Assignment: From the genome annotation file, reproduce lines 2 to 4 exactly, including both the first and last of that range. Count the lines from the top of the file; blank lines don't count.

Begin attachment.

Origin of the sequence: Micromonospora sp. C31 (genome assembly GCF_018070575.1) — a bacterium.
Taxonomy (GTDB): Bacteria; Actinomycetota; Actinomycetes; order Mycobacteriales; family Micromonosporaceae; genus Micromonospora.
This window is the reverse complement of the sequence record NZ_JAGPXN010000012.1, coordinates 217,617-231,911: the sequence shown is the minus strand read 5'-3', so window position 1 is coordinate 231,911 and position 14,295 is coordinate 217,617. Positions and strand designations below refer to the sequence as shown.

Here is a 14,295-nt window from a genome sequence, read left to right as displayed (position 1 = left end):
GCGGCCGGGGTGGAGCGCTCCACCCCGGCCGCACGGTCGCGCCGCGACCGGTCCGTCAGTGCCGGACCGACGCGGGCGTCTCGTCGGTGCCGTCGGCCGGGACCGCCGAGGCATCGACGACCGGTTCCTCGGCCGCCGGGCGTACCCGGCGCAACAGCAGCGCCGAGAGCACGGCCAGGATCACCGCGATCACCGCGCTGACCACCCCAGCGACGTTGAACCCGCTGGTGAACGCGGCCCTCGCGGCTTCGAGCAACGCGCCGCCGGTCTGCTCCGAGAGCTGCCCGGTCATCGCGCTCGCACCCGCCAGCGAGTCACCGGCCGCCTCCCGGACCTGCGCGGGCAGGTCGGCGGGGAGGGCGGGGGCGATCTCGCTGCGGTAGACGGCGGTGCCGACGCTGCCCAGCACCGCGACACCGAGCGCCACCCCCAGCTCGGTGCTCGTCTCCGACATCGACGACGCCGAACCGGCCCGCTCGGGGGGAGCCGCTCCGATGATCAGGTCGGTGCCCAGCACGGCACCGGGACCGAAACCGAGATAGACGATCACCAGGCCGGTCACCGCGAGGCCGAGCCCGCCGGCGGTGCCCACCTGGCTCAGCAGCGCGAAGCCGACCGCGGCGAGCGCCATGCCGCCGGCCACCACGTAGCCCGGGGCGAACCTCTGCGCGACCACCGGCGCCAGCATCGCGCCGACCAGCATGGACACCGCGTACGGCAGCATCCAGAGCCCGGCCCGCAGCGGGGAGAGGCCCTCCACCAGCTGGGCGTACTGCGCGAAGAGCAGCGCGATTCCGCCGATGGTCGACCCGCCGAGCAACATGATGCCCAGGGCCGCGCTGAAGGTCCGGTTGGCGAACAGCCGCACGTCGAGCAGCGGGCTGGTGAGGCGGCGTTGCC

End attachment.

Taxonomy (GTDB): Bacteria; Actinomycetota; Actinomycetes; order Mycobacteriales; family Micromonosporaceae; genus Micromonospora.
This window is the reverse complement of the sequence record NZ_JAGPXN010000012.1, coordinates 217,617-231,911: the sequence shown is the minus strand read 5'-3', so window position 1 is coordinate 231,911 and position 14,295 is coordinate 217,617. Positions and strand designations below refer to the sequence as shown.

Here is a 14,295-nt window from a genome sequence, read left to right as displayed (position 1 = left end):